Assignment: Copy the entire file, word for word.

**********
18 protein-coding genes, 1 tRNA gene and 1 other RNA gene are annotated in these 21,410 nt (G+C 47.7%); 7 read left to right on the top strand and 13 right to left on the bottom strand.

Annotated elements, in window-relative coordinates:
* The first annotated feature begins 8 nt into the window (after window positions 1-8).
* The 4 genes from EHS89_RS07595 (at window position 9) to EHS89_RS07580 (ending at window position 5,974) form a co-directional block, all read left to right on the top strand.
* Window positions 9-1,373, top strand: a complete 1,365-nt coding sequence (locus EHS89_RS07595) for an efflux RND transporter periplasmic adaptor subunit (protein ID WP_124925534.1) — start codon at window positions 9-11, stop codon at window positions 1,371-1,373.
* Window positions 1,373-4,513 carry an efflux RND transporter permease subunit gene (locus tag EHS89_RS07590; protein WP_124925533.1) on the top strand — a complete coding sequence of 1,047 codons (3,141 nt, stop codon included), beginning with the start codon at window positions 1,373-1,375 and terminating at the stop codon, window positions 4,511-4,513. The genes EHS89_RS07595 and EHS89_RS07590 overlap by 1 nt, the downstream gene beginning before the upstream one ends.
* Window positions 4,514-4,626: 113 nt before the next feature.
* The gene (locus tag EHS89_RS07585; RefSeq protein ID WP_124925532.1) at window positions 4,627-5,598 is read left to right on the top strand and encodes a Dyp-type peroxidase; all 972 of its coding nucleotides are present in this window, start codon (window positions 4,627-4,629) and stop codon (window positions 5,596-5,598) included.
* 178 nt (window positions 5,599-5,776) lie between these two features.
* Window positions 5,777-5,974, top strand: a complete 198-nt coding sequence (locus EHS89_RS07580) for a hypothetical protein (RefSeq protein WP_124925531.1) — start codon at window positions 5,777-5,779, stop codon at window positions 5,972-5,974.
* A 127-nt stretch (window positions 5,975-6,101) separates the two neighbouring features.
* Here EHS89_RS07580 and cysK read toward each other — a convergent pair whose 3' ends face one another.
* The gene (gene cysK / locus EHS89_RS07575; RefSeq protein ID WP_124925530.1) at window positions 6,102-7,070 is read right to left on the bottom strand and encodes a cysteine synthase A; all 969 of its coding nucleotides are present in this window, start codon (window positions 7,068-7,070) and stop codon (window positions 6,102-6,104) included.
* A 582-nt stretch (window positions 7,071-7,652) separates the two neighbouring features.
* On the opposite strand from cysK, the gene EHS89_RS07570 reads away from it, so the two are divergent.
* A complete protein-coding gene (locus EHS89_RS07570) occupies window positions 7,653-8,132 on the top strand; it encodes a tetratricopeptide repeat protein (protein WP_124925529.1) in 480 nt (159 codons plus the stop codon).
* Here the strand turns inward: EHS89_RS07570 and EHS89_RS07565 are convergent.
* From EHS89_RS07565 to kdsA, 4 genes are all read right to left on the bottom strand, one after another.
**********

18 protein-coding genes, 1 tRNA gene and 1 other RNA gene are annotated in these 21,410 nt (G+C 47.7%); 7 read left to right on the top strand and 13 right to left on the bottom strand.

Annotated elements, in window-relative coordinates:
* The first annotated feature begins 8 nt into the window (after window positions 1-8).
* The 4 genes from EHS89_RS07595 (at window position 9) to EHS89_RS07580 (ending at window position 5,974) form a co-directional block, all read left to right on the top strand.
* Window positions 9-1,373, top strand: a complete 1,365-nt coding sequence (locus EHS89_RS07595) for an efflux RND transporter periplasmic adaptor subunit (protein ID WP_124925534.1) — start codon at window positions 9-11, stop codon at window positions 1,371-1,373.
* Window positions 1,373-4,513 carry an efflux RND transporter permease subunit gene (locus tag EHS89_RS07590; protein WP_124925533.1) on the top strand — a complete coding sequence of 1,047 codons (3,141 nt, stop codon included), beginning with the start codon at window positions 1,373-1,375 and terminating at the stop codon, window positions 4,511-4,513. The genes EHS89_RS07595 and EHS89_RS07590 overlap by 1 nt, the downstream gene beginning before the upstream one ends.
* Window positions 4,514-4,626: 113 nt before the next feature.
* The gene (locus tag EHS89_RS07585; RefSeq protein ID WP_124925532.1) at window positions 4,627-5,598 is read left to right on the top strand and encodes a Dyp-type peroxidase; all 972 of its coding nucleotides are present in this window, start codon (window positions 4,627-4,629) and stop codon (window positions 5,596-5,598) included.
* 178 nt (window positions 5,599-5,776) lie between these two features.
* Window positions 5,777-5,974, top strand: a complete 198-nt coding sequence (locus EHS89_RS07580) for a hypothetical protein (RefSeq protein WP_124925531.1) — start codon at window positions 5,777-5,779, stop codon at window positions 5,972-5,974.
* A 127-nt stretch (window positions 5,975-6,101) separates the two neighbouring features.
* Here EHS89_RS07580 and cysK read toward each other — a convergent pair whose 3' ends face one another.
* The gene (gene cysK / locus EHS89_RS07575; RefSeq protein ID WP_124925530.1) at window positions 6,102-7,070 is read right to left on the bottom strand and encodes a cysteine synthase A; all 969 of its coding nucleotides are present in this window, start codon (window positions 7,068-7,070) and stop codon (window positions 6,102-6,104) included.
* A 582-nt stretch (window positions 7,071-7,652) separates the two neighbouring features.
* On the opposite strand from cysK, the gene EHS89_RS07570 reads away from it, so the two are divergent.
* A complete protein-coding gene (locus EHS89_RS07570) occupies window positions 7,653-8,132 on the top strand; it encodes a tetratricopeptide repeat protein (protein WP_124925529.1) in 480 nt (159 codons plus the stop codon).
* Here the strand turns inward: EHS89_RS07570 and EHS89_RS07565 are convergent.
* From EHS89_RS07565 to kdsA, 4 genes are all read right to left on the bottom strand, one after another.